These genes encode various transcription factors that trigger expression of other proteins. The products of clock and cycle, called CLK and CYC, belong to the PAS-containing subfamily of the basic helix-loop-helix (bHLH) family of transcription factors, and form a heterodimer. This heterodimer (CLK-CYC) initiates the transcription of PER and TIM, whose protein products dimerize and then inhibit their own expression by disrupting CLK-CYC-mediated transcription. This negative feedback mechanism gives a 24-hour rhythm in the expression of the clock genes. Many genes are suspected to be linked to circadian control by "E-box elements" in their promoters, as CLK-CYC and its homologs bind to these elements.

The 24-hr rhythm could be reset by light via the protein cryptochrome (CRY), which is involved in the circadian photoreception in Drosophila. CRY associates with TIM in a light-dependent manner that leads to the destruction of TIM. Without the presence of TIM for stabilization, PER is eventually destroyed during the day. As a result, the repression of CLK-CYC is reduced and the whole cycle reinitiates again.

Mammals[edit]

The oscillator genes and proteins involved in the mammalian circadian oscillator

In mammals, circadian clock genes behave in a manner similar to that of flies.

CLOCK (circadian locomotor output cycles kaput) was first cloned in mouse and BMAL1 (brain and muscle aryl hydrocarbon receptor nuclear translocator (ARNT)-like 1) is the primary homolog of Drosophila CYC.

Three homologs of PER (PER1, PER2, and PER3) and two CRY homologs (CRY1 and CRY2) have been identified.

TIM has been identified in mammals; however, its function is still not determined. Mutations in TIM result in an inability to respond to zeitgebers, which is essential for resetting the biological clock.[citation needed]

Recent research suggests that, outside the SCN, clock genes may have other important roles as well, including their influence on the effects of drugs of abuse such as cocaine.[11][12]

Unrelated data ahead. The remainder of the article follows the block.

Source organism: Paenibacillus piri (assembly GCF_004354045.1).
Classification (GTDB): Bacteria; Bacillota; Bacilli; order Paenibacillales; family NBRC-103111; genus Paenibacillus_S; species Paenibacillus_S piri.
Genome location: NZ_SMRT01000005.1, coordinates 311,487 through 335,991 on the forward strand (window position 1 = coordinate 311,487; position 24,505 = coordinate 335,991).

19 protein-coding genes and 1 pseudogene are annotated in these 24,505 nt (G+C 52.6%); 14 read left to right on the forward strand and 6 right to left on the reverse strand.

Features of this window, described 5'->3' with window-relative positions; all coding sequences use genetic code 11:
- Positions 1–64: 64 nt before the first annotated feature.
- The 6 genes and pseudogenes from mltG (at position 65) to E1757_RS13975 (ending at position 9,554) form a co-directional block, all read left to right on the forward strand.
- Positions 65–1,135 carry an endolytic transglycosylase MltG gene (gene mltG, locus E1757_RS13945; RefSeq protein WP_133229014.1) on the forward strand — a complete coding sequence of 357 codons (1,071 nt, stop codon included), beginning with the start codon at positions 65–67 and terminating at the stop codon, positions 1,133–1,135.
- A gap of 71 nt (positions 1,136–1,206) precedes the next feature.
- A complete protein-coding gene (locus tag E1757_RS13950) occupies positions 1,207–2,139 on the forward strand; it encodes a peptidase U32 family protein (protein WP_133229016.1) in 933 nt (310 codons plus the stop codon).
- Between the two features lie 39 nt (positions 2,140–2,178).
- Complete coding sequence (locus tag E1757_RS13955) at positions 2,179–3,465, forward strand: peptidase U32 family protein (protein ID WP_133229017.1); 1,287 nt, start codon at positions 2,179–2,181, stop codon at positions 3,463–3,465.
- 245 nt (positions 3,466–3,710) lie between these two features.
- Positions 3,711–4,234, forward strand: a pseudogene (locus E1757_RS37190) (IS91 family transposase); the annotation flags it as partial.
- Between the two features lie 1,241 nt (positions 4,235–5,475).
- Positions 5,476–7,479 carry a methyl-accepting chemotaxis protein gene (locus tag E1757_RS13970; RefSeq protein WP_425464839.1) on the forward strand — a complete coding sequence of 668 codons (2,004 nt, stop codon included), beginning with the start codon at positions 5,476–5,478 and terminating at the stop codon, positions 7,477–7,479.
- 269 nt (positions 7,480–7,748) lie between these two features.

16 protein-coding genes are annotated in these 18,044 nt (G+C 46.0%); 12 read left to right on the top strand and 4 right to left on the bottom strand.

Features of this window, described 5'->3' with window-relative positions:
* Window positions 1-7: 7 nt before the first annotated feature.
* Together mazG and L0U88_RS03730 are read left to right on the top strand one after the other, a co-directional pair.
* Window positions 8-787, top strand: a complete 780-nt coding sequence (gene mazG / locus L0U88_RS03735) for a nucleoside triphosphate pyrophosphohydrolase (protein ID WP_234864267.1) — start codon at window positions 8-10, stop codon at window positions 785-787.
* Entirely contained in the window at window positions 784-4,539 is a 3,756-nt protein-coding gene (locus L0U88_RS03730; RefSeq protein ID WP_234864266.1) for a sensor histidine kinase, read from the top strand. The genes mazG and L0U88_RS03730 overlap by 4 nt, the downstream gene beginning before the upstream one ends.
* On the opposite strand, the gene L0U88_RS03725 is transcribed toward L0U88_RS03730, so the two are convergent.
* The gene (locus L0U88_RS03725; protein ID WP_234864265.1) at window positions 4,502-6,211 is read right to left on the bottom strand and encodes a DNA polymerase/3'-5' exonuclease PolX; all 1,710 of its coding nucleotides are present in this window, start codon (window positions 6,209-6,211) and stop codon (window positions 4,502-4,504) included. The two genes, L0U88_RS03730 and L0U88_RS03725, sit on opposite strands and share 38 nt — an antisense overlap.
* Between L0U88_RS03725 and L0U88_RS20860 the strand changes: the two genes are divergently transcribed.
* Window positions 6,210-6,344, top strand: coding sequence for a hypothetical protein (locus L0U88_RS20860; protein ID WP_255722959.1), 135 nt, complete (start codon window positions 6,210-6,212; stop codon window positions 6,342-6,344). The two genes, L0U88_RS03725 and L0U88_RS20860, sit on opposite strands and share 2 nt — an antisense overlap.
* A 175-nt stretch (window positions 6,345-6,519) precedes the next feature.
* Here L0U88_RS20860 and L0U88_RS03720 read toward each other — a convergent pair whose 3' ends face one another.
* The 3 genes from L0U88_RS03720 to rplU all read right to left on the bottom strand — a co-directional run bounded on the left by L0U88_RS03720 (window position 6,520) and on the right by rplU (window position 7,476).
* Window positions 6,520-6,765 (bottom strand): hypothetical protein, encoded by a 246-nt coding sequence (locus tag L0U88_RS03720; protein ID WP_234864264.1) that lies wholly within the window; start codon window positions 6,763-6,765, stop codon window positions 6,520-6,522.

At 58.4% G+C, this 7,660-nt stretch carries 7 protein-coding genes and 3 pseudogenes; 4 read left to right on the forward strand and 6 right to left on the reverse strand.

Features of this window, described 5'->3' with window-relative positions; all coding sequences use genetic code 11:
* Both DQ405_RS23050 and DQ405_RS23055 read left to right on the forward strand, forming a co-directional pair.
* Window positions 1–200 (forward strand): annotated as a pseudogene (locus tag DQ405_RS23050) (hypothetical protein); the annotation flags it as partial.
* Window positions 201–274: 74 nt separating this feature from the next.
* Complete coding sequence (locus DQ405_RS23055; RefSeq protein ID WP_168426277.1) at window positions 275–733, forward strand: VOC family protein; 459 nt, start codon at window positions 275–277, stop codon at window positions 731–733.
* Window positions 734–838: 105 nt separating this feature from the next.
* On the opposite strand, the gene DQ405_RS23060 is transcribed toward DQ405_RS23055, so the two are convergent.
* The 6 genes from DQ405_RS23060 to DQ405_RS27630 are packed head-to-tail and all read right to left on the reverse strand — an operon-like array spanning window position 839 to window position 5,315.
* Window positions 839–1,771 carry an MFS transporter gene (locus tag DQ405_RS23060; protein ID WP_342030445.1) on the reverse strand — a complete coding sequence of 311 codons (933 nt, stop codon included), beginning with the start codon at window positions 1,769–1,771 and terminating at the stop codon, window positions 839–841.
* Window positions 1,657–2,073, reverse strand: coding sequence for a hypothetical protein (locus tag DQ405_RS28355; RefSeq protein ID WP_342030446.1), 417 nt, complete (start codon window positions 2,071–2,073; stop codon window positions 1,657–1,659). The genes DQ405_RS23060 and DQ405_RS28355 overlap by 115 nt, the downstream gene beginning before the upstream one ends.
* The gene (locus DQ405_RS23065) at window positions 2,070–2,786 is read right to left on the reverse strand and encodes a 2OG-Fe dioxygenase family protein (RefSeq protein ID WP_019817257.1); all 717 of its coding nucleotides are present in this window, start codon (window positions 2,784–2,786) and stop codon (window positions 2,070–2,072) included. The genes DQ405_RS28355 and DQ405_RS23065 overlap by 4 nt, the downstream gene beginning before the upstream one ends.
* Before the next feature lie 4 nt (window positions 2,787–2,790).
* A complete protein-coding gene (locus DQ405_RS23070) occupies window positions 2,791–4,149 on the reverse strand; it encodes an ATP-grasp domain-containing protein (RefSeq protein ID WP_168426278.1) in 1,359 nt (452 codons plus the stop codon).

Electrophysiology[edit]

Neurons in the SCN fire action potentials in a 24-hour rhythm. At mid-day, the firing rate reaches a maximum, and, during the night, it falls again. How the gene expression cycle (so-called the core clock) connects to the neural firing remains unknown.

Many SCN neurons are sensitive to light stimulation via the retina, and sustainedly firing action potentials during a light pulse (~30 seconds) in rodents. The photic response is likely linked to effects of light on circadian rhythms. In addition, focal application of melatonin can decrease firing activity of these neurons, suggesting that melatonin receptors present in the SCN mediate phase-shifting effects through the SCN.

Sexual orientation[edit]

Findings are currently not entirely consistent regarding any significant sex difference in the size of SCN.

In 1990, Professor D.F. Swaab carried out research into this part of hypothalamus searching for an organic basis for homosexuality in humans. He found the suprachiasmatic nucleus to be nearly twice the size in homosexual men as heterosexual men.[13] This research was further confirmed by Laura S. Allen, who found the midsagittal plane of the anterior commissure of the hypothalamus to be one third larger in male homosexual subjects than in male heterosexuals.[14]

Professor Dick Swaab conducted a follow-on study in rats.[15] Male rats were treated with ATD, an aromatase inhibitor, which prevents testosterone from converting to estradiol. The experiment compared three different populations, an untreated control group, a prenatally treated group, and a pre- and postnatally treated group. Adult rats that were treated with ATD prenatally showed no difference from the control group. Adult rats treated with ATD both pre- and postnatally, however, had significantly more neurons in the SCN than the controls. These male rats also exhibited bisexual behavior. According to the authors, "This observation supports the hypothesis that the increased number of vasopressin neurons found earlier in the SCN of adult homosexual men might reflect differences that took place in the interaction between sex hormones and the brain early in development."